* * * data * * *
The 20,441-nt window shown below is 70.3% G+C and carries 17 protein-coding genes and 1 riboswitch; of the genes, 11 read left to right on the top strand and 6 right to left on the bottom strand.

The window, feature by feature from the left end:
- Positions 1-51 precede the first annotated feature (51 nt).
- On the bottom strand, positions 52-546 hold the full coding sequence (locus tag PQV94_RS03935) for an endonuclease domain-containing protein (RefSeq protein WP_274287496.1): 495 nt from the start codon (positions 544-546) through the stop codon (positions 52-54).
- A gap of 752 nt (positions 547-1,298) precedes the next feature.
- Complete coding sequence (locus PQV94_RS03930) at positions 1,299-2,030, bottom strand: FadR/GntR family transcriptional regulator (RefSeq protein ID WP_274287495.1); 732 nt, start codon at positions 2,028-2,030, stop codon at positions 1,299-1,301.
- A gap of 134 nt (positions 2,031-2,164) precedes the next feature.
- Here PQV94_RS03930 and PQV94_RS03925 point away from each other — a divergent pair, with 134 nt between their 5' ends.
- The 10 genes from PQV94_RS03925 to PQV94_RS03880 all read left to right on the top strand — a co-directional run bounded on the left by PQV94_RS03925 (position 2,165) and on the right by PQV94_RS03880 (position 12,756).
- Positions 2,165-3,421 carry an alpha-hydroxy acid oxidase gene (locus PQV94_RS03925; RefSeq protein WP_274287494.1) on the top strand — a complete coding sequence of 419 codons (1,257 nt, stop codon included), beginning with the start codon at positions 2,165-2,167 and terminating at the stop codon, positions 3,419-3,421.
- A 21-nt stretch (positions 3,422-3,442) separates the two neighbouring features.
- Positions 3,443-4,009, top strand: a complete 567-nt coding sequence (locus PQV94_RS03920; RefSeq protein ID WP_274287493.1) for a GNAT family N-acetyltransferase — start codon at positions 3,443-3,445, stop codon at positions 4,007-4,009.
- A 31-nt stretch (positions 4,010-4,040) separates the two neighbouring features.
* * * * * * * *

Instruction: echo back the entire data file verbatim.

The 20,441-nt window shown below is 70.3% G+C and carries 17 protein-coding genes and 1 riboswitch; of the genes, 11 read left to right on the top strand and 6 right to left on the bottom strand.

The window, feature by feature from the left end:
- Positions 1-51 precede the first annotated feature (51 nt).
- On the bottom strand, positions 52-546 hold the full coding sequence (locus tag PQV94_RS03935) for an endonuclease domain-containing protein (RefSeq protein WP_274287496.1): 495 nt from the start codon (positions 544-546) through the stop codon (positions 52-54).
- A gap of 752 nt (positions 547-1,298) precedes the next feature.
- Complete coding sequence (locus PQV94_RS03930) at positions 1,299-2,030, bottom strand: FadR/GntR family transcriptional regulator (RefSeq protein ID WP_274287495.1); 732 nt, start codon at positions 2,028-2,030, stop codon at positions 1,299-1,301.
- A gap of 134 nt (positions 2,031-2,164) precedes the next feature.
- Here PQV94_RS03930 and PQV94_RS03925 point away from each other — a divergent pair, with 134 nt between their 5' ends.
- The 10 genes from PQV94_RS03925 to PQV94_RS03880 all read left to right on the top strand — a co-directional run bounded on the left by PQV94_RS03925 (position 2,165) and on the right by PQV94_RS03880 (position 12,756).
- Positions 2,165-3,421 carry an alpha-hydroxy acid oxidase gene (locus PQV94_RS03925; RefSeq protein WP_274287494.1) on the top strand — a complete coding sequence of 419 codons (1,257 nt, stop codon included), beginning with the start codon at positions 2,165-2,167 and terminating at the stop codon, positions 3,419-3,421.
- A 21-nt stretch (positions 3,422-3,442) separates the two neighbouring features.
- Positions 3,443-4,009, top strand: a complete 567-nt coding sequence (locus PQV94_RS03920; RefSeq protein ID WP_274287493.1) for a GNAT family N-acetyltransferase — start codon at positions 3,443-3,445, stop codon at positions 4,007-4,009.
- A 31-nt stretch (positions 4,010-4,040) separates the two neighbouring features.